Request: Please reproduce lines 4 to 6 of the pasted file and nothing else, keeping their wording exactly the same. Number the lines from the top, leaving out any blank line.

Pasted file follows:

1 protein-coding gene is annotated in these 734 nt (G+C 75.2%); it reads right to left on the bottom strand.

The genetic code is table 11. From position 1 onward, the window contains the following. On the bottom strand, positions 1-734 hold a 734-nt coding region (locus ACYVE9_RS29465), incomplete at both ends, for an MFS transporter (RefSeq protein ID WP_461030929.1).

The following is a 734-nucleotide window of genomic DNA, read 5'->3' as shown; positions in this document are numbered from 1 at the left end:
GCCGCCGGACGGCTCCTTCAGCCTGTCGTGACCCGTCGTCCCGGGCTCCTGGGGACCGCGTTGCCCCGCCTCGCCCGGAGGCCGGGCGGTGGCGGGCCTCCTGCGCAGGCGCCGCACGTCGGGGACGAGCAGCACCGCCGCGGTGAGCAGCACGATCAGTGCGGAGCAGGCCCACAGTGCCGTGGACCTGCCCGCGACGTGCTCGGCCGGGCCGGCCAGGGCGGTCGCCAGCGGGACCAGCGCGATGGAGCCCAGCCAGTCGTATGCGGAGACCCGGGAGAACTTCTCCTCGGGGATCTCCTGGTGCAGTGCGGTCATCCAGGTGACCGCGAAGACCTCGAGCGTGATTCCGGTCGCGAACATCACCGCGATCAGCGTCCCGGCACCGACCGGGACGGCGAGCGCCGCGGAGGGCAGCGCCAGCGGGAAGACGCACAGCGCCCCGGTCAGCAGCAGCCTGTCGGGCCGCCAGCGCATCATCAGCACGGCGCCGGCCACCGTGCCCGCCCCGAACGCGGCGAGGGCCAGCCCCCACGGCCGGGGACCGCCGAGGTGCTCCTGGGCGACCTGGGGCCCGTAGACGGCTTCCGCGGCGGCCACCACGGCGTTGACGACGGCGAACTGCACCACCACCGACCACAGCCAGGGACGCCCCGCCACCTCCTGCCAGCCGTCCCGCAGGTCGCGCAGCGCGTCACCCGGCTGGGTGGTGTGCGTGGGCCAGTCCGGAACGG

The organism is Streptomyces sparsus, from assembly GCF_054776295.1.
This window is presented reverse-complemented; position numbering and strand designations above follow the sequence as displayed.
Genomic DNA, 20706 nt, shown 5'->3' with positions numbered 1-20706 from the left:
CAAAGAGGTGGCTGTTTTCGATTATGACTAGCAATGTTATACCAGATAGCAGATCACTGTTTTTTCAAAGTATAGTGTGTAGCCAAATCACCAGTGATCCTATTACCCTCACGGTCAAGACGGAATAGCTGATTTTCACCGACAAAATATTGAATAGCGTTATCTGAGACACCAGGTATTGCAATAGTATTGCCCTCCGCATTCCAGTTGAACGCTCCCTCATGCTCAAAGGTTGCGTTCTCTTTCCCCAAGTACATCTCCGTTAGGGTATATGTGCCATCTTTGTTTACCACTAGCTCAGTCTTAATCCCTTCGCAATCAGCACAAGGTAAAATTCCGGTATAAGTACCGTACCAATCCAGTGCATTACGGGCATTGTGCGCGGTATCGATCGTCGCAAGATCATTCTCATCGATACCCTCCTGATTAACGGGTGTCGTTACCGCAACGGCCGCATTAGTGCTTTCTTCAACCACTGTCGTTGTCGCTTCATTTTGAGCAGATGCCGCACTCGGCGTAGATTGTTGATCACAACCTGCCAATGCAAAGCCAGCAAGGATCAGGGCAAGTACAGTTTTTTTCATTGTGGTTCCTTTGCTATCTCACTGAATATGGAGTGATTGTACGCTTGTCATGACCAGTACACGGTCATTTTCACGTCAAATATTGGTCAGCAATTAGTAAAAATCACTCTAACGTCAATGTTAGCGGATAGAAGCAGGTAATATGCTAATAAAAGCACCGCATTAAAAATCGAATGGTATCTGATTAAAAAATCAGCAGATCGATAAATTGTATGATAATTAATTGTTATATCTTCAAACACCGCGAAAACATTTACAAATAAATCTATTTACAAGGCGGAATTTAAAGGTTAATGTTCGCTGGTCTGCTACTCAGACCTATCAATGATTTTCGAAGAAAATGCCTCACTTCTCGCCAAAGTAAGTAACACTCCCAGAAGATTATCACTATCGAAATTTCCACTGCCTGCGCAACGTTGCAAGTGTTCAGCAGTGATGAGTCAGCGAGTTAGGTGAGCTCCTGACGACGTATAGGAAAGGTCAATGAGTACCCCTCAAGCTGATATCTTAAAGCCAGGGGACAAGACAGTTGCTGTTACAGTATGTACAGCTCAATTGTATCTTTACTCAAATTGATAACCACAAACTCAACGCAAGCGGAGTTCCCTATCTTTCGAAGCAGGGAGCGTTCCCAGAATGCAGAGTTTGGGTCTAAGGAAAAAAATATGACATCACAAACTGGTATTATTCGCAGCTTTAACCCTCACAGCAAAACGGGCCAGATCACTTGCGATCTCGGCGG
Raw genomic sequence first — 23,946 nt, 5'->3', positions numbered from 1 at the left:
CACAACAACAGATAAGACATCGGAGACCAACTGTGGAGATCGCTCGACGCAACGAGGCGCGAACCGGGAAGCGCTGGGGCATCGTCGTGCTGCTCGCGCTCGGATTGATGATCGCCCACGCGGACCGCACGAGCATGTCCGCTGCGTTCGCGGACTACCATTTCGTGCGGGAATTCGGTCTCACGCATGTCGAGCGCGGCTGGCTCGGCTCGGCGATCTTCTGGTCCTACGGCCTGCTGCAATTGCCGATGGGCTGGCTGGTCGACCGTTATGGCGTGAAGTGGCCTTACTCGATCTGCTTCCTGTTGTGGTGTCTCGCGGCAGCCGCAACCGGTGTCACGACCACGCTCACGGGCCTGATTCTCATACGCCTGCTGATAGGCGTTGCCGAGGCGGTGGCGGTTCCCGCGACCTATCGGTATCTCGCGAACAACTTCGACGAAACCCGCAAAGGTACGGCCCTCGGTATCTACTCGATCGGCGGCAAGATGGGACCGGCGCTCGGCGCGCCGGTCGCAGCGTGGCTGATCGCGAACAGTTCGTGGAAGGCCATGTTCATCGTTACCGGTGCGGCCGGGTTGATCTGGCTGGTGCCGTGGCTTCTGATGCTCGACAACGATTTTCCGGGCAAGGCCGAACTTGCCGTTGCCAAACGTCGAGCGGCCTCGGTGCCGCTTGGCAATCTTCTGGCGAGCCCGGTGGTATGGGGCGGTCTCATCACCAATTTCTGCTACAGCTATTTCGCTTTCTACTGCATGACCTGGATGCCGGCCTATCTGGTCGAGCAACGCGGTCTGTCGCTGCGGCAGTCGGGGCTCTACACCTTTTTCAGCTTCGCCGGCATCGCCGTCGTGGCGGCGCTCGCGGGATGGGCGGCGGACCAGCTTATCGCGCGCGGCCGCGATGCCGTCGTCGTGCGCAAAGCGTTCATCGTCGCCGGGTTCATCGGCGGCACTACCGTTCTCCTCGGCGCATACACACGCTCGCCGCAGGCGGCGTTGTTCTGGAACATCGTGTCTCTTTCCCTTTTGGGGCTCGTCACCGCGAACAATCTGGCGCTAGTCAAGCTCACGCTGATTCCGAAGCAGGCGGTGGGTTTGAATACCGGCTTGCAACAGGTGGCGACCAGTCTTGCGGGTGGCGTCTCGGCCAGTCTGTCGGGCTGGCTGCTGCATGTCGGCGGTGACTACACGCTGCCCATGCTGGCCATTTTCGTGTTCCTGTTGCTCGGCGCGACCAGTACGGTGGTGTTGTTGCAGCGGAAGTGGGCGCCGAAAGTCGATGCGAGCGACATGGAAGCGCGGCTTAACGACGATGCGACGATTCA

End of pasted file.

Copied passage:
GCCGCCGGACGGCTCCTTCAGCCTGTCGTGACCCGTCGTCCCGGGCTCCTGGGGACCGCGTTGCCCCGCCTCGCCCGGAGGCCGGGCGGTGGCGGGCCTCCTGCGCAGGCGCCGCACGTCGGGGACGAGCAGCACCGCCGCGGTGAGCAGCACGATCAGTGCGGAGCAGGCCCACAGTGCCGTGGACCTGCCCGCGACGTGCTCGGCCGGGCCGGCCAGGGCGGTCGCCAGCGGGACCAGCGCGATGGAGCCCAGCCAGTCGTATGCGGAGACCCGGGAGAACTTCTCCTCGGGGATCTCCTGGTGCAGTGCGGTCATCCAGGTGACCGCGAAGACCTCGAGCGTGATTCCGGTCGCGAACATCACCGCGATCAGCGTCCCGGCACCGACCGGGACGGCGAGCGCCGCGGAGGGCAGCGCCAGCGGGAAGACGCACAGCGCCCCGGTCAGCAGCAGCCTGTCGGGCCGCCAGCGCATCATCAGCACGGCGCCGGCCACCGTGCCCGCCCCGAACGCGGCGAGGGCCAGCCCCCACGGCCGGGGACCGCCGAGGTGCTCCTGGGCGACCTGGGGCCCGTAGACGGCTTCCGCGGCGGCCACCACGGCGTTGACGACGGCGAACTGCACCACCACCGACCACAGCCAGGGACGCCCCGCCACCTCCTGCCAGCCGTCCCGCAGGTCGCGCAGCGCGTCACCCGGCTGGGTGGTGTGCGTGGGCCAGTCCGGAACGG

The organism is Streptomyces sparsus, from assembly GCF_054776295.1.
This window is presented reverse-complemented; position numbering and strand designations above follow the sequence as displayed.